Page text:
Siegelman became the target of two criminal investigations by two U.S. attorneys before two federal judges. In 2004 he was told that, although a couple of issues remained, the investigations were in the process of being wrapped up. But then, as the 2006 gubernatorial election approached, the case was dusted off and resumed. Even before the trial came about, Siegelman’s reputation had been demolished by a steady process of venomous leaks to the press, which could only have come from sources close to the prosecution. Siegelman was convicted in May 2006 on a series of corruption charges, and Riley coasted to an easy reelection the following November.
Putting one’s political enemies in prison is serious business, however, and not everyone in the Alabama Republican Party thought it was a good idea. After Siegelman’s conviction, Dana Jill Simpson, a Republican attorney and election volunteer, gave an affidavit to Scrushy’s attorneys describing the process whereby Siegelman had been imprisoned. Her motivation, according to her later testimony before the House Judiciary Committee, was that she “thought it was the right thing to do.” Simpson described a plan by a group of Alabama Republicans, joined by Karl Rove and using the Department of Justice, to eliminate Siegelman as a threat. In one conversation, Simpson quotes William Canary—the state’s most important Republican campaign adviser and a longtime friend of Karl Rove’s—as stating that “Karl” had given his assurance that the Justice Department would target Siegelman so that he would no longer be a problem. “My girls” would do the job, Canary said, referring to his friend, Alice Martin, who was the U.S. attorney in Birmingham, and his own wife, Leura, who was the U.S. attorney in Montgomery. In fact both Martin and the office of Canary brought cases against Siegelman, although Canary was later forced to formally recuse herself.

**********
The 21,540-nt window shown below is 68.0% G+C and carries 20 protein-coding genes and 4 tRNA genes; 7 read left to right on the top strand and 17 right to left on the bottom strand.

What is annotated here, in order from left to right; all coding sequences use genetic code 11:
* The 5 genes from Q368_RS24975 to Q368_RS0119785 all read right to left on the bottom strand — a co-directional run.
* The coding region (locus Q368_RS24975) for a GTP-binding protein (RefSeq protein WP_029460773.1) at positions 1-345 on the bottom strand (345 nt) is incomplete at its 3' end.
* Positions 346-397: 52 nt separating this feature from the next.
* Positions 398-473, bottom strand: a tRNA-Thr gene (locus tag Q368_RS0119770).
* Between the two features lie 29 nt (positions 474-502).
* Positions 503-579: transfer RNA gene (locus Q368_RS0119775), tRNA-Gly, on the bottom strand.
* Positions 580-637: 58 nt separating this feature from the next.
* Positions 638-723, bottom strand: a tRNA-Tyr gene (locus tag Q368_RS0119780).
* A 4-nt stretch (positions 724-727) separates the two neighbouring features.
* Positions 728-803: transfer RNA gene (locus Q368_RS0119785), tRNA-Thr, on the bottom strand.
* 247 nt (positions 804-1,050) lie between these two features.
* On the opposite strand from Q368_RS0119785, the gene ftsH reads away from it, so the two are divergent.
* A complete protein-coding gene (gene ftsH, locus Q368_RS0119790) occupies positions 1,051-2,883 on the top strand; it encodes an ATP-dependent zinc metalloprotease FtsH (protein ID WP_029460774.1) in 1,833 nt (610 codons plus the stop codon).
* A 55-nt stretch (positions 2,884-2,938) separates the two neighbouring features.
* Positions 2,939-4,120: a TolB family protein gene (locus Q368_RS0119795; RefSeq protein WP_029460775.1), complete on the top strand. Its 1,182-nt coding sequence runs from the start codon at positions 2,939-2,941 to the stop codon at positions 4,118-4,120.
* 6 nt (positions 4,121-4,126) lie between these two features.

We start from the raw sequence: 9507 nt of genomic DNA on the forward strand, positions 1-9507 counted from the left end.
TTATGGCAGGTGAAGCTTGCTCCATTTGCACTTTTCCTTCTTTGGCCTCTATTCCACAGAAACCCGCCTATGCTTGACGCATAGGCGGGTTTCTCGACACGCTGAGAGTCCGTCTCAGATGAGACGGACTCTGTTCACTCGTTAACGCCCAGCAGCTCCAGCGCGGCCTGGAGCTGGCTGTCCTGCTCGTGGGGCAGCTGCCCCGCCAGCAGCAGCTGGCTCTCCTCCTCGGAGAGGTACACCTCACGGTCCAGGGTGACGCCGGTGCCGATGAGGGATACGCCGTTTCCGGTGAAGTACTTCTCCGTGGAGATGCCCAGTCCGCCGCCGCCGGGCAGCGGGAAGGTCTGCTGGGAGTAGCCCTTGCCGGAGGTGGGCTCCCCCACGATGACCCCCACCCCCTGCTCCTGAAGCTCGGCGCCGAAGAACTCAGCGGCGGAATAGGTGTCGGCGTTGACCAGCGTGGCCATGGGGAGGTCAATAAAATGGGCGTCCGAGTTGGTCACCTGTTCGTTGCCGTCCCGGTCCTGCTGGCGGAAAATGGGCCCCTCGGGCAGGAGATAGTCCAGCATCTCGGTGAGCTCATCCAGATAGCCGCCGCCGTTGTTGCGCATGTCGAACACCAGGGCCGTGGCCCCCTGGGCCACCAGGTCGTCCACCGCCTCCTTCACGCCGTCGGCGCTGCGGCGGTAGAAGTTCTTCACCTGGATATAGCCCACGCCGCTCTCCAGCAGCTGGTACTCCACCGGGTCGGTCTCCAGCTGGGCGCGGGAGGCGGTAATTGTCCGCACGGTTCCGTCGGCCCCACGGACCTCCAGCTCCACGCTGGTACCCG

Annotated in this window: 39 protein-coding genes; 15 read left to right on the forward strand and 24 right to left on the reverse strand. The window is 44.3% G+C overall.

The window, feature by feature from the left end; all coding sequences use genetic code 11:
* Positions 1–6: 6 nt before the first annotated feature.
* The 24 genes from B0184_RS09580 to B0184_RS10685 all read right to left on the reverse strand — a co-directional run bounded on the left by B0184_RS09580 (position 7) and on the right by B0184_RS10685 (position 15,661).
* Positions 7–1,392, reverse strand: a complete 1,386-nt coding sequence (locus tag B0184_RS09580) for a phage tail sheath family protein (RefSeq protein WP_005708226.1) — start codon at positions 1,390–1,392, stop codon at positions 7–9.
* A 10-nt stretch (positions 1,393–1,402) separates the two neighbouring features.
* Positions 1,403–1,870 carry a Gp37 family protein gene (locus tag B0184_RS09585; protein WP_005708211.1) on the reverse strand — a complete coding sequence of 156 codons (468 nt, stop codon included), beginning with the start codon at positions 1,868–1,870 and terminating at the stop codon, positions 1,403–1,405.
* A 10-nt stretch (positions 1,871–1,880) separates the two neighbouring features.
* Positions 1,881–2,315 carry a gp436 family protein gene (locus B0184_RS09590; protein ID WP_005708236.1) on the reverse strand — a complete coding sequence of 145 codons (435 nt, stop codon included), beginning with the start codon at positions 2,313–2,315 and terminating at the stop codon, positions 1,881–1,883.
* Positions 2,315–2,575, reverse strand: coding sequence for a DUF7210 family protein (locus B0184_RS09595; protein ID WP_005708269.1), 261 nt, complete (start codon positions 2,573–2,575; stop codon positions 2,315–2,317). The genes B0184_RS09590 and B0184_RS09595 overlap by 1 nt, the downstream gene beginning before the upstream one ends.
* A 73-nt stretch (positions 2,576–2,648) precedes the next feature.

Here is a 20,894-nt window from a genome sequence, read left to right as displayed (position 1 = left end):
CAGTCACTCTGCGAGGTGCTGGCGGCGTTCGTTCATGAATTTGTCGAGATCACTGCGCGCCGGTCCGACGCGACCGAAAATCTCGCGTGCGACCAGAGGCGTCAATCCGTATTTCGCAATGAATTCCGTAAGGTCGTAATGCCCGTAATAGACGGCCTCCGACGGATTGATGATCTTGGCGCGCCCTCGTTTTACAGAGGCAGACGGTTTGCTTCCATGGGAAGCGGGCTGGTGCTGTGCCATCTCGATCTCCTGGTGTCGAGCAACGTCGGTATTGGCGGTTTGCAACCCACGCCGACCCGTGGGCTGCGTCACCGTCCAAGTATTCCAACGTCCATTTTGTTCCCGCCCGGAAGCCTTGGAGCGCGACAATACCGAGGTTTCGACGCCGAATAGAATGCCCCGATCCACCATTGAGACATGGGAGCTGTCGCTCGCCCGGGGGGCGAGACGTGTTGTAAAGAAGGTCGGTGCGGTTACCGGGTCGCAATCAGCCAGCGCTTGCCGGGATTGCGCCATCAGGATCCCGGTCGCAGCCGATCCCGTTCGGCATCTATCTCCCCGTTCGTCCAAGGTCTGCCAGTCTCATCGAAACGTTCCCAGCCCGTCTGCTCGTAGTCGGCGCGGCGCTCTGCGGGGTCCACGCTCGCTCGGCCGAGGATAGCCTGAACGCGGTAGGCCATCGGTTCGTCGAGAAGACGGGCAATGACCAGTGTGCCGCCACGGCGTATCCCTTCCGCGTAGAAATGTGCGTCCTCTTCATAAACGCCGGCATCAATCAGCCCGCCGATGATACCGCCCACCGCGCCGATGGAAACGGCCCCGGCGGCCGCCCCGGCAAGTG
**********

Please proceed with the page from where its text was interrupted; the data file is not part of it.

Simpson also testified that Rob Riley, the son of the governor, told her well before the Siegelman case began that a specific judge had been pre-selected to handle it: Bush appointee Mark Everett Fuller. After the trial, it was revealed that Fuller had been a member of the Executive Committee of the Alabama G.O.P. while Siegelman was governor. Before his appointment to the federal bench, Fuller had charged that a critical audit of his records from his own service as district attorney had been “politically motivated”—by the Siegelman administration. Fuller was asked to recuse himself. He refused. At a June 2007 hearing, Fuller sentenced Siegelman to over seven years’ imprisonment. He also denied Siegelman his freedom pending appeal, ordering him to be manacled in the courtroom and taken straight to prison.
The Siegelman case is now on appeal. In an unprecedented move, more than fifty former state attorneys general—many of them Republicans—signed a petition requesting that Congress undertake a special investigation of the prosecution and trial. The House Judiciary Committee conducted hearings on October 23 and, Chairman John Conyers tells me, is still looking into the matter.
The Siegelman case does not stand alone. In neighboring Georgia and Mississippi, suspiciously similar charges were brought by federal prosecutors. In Georgia the State Senate majority leader, Democrat Charles Walker, was charged on several corruption counts. An internal Justice Department probe actually concluded that the investigation had been politically motivated. In Mississippi a case was brought against the Democratic Party’s largest funder and three Democratic judges. Whether or not the prosecution was designed to defund the Mississippi Democrats, it had that effect. In a number of other cases, the Justice Department is proceeding with amazing vigor and heavy-handedness against trial lawyers around the country who committed the crime of attempting to raise money for the campaigns of Democrats John Edwards and Hillary Clinton.
All of these prosecutions have been high-profile matters, fanned to the press, consuming tens of millions of dollars in prosecutorial resources.